I’ve been recapping my 2020 accomplishments, including a new book and a sculpture in our art park. But today I want to talk about an accomplishment that’s less of an accomplishment and more of something that happened this year. But it’s still big, so it seems worth including.
We got a new dog. Her name is Kat, short for Katarina. (Yes, we are the best at naming things.)
She’s a three-legged rescue dog, originally from Texas, and came to us by way of Wisconsin. She’s maybe two years old (we’re not sure), she’s most likely a pit bull, and she’s great.
We got her on Mother’s Day, which is fitting because Abby is the dog person, and Kat came to us shortly after we lost Nick and a few months before we lost Mazie (yeah, 2020 sucks).
Last week we had to make the brutal decision to put down our dog Mazie. Oh, Mazie-butt. (Yes, I called her Mazie-butt, a nickname she earned pretty early).
We picked up Mazie as a rescue near the town of Mazomanie, Wisconsin (thus her name). She was a rat terrier/corgi mix, a brutal combination that meant she wanted to herd things while also killing them. It also gave her body a peculiar shape and those awesome radar ears (they started out droopy, then stood up one at a time; unless it was super damp and one dropped again). She was the runt of the litter, and seemed to follow us around in a pathetic “pick me!” sort of way.
When she first came home, she was tiny. Like walk under our first dog, Speak, and he was small too.
But she didn’t stay tiny. She grew into a tank. She wasn’t big exactly, but solid.
I’ve been too busy to blog. We’re in a weird time here in 2020, in the midst of a global pandemic and probably the most important presidential election in my lifetime. That pandemic has caused an economic scare (never mind, you know, death), and things are just weird.
I wrote about it a bit this spring to capture my feelings, and those days feel so long ago. So maybe it’s time to do it again. (This is going to be a bit scattered, so I apologize in advance for that.)
There’s a story in the Pioneer Press this morning about the Wisconsin DNR cracking down on nudists. It seems the nudists are having sex in various public places (you know, the beach, the woods, sand bars…) and exposing themselves to passing canoeists. It’s been a problem for decades and has resulted in bans on nudity on public land, lawsuits and even a pastor protesting at the beach.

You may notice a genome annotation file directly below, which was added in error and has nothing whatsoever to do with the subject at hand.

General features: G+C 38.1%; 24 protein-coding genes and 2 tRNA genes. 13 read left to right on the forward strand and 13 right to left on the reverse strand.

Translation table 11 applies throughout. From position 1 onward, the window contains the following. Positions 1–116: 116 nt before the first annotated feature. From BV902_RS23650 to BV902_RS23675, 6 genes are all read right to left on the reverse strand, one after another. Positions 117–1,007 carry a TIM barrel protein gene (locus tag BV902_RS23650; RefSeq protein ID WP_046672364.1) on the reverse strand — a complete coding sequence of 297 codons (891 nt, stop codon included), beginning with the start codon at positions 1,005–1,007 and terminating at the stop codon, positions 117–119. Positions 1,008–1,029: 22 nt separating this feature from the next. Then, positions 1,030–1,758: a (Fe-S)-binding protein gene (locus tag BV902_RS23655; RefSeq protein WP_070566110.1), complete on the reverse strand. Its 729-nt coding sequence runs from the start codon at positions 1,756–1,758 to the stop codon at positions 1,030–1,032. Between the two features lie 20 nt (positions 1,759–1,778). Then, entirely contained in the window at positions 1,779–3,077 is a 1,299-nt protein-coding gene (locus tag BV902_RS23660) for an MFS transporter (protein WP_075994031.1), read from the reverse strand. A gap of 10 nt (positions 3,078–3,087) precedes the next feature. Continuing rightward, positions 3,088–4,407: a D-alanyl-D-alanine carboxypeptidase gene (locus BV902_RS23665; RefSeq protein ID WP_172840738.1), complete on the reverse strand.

Here’s the best part of the article:
“They were having sex right on the islands, the sandbars, when the river was lower,” said Ruth Bender, who owns property directly across the river from the beach. “People can’t understand something like that is going on. That’s a nice section of the river. I don’t know what fun they get out of that.” (emphasis mine)
Um… they’re having sex. I’m pretty sure that’s the fun they get out of it.
Second best part of the article? The offending beach is in Mazomanie, Wis., which is where we got our dog, Mazie, and then named her after the town. My dog is named after an infamous nudist beach town (in Wisconsin of all places).
Found out Milo has been sick for a week with gastroenteritis. He’s doing better, but the little guy doesn’t have much weight to lose (Today we visited a two week old baby who’s bigger than 4-month-old Milo).
Lexi threw up in her car seat on the way home from visiting said baby.
Friends went through another miscarriage.
Other friends in Sudan wait to see if they’ll be evacuated.
Confronted a family crisis and the related fallout.
A week of workplace drama escalated like a bigger/better party.
After vaporizing water a week or so back I thought I should try another cold weather science experiment. This time? Freezing bubbles. It was only -7 this morning when I tried it, so not as cold as it could be. But the bubbles still froze.
It’s hard to see from the video, but when my dog Mazie bites the bubble, you can hear a distinctive crunch. Frozen bubbles.
For best results, blow bubbles upwards so they have more time to freeze. The frozen bubbles are like thin gossamer cellophane and are very fragile, usually shattering on impact, so it’s hard to get a good picture. Plus, floating bubbles aren’t exactly easy to photograph in the first place. Also, the colder, the better. I imagine doing this at night would have been better, both for pictures and faster freezing bubbles.